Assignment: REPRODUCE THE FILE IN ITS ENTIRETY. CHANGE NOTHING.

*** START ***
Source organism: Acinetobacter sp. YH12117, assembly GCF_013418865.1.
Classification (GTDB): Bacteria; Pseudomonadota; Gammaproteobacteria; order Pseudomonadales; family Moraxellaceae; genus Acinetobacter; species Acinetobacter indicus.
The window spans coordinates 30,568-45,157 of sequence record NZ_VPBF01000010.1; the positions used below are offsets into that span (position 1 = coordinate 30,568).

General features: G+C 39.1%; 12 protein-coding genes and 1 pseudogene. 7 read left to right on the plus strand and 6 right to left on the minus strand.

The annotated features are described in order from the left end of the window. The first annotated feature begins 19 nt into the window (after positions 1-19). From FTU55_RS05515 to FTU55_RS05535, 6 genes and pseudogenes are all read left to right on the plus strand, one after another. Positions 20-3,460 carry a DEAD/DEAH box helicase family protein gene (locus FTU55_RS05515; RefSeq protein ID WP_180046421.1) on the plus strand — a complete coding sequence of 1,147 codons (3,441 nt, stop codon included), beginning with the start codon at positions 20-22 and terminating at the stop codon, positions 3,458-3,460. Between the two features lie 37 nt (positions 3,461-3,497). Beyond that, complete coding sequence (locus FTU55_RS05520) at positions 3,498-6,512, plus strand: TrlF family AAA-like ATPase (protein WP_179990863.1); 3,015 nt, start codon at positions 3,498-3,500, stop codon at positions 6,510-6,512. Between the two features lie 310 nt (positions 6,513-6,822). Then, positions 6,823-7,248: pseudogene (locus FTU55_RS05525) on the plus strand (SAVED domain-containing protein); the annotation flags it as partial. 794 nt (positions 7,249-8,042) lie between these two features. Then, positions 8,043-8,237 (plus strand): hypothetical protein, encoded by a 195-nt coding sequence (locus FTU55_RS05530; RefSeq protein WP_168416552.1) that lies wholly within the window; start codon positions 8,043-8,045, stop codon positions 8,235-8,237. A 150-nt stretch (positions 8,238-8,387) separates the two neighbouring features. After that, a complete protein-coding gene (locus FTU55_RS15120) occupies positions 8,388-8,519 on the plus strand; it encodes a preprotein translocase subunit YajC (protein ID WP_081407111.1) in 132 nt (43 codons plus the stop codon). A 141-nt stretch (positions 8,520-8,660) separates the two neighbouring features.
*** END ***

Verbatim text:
Source organism: Acinetobacter sp. YH12117, assembly GCF_013418865.1.
Classification (GTDB): Bacteria; Pseudomonadota; Gammaproteobacteria; order Pseudomonadales; family Moraxellaceae; genus Acinetobacter; species Acinetobacter indicus.
The window spans coordinates 30,568-45,157 of sequence record NZ_VPBF01000010.1; the positions used below are offsets into that span (position 1 = coordinate 30,568).

General features: G+C 39.1%; 12 protein-coding genes and 1 pseudogene. 7 read left to right on the plus strand and 6 right to left on the minus strand.

The annotated features are described in order from the left end of the window. The first annotated feature begins 19 nt into the window (after positions 1-19). From FTU55_RS05515 to FTU55_RS05535, 6 genes and pseudogenes are all read left to right on the plus strand, one after another. Positions 20-3,460 carry a DEAD/DEAH box helicase family protein gene (locus FTU55_RS05515; RefSeq protein ID WP_180046421.1) on the plus strand — a complete coding sequence of 1,147 codons (3,441 nt, stop codon included), beginning with the start codon at positions 20-22 and terminating at the stop codon, positions 3,458-3,460. Between the two features lie 37 nt (positions 3,461-3,497). Beyond that, complete coding sequence (locus FTU55_RS05520) at positions 3,498-6,512, plus strand: TrlF family AAA-like ATPase (protein WP_179990863.1); 3,015 nt, start codon at positions 3,498-3,500, stop codon at positions 6,510-6,512. Between the two features lie 310 nt (positions 6,513-6,822). Then, positions 6,823-7,248: pseudogene (locus FTU55_RS05525) on the plus strand (SAVED domain-containing protein); the annotation flags it as partial. 794 nt (positions 7,249-8,042) lie between these two features. Then, positions 8,043-8,237 (plus strand): hypothetical protein, encoded by a 195-nt coding sequence (locus FTU55_RS05530; RefSeq protein WP_168416552.1) that lies wholly within the window; start codon positions 8,043-8,045, stop codon positions 8,235-8,237. A 150-nt stretch (positions 8,238-8,387) separates the two neighbouring features. After that, a complete protein-coding gene (locus FTU55_RS15120) occupies positions 8,388-8,519 on the plus strand; it encodes a preprotein translocase subunit YajC (protein ID WP_081407111.1) in 132 nt (43 codons plus the stop codon). A 141-nt stretch (positions 8,520-8,660) separates the two neighbouring features.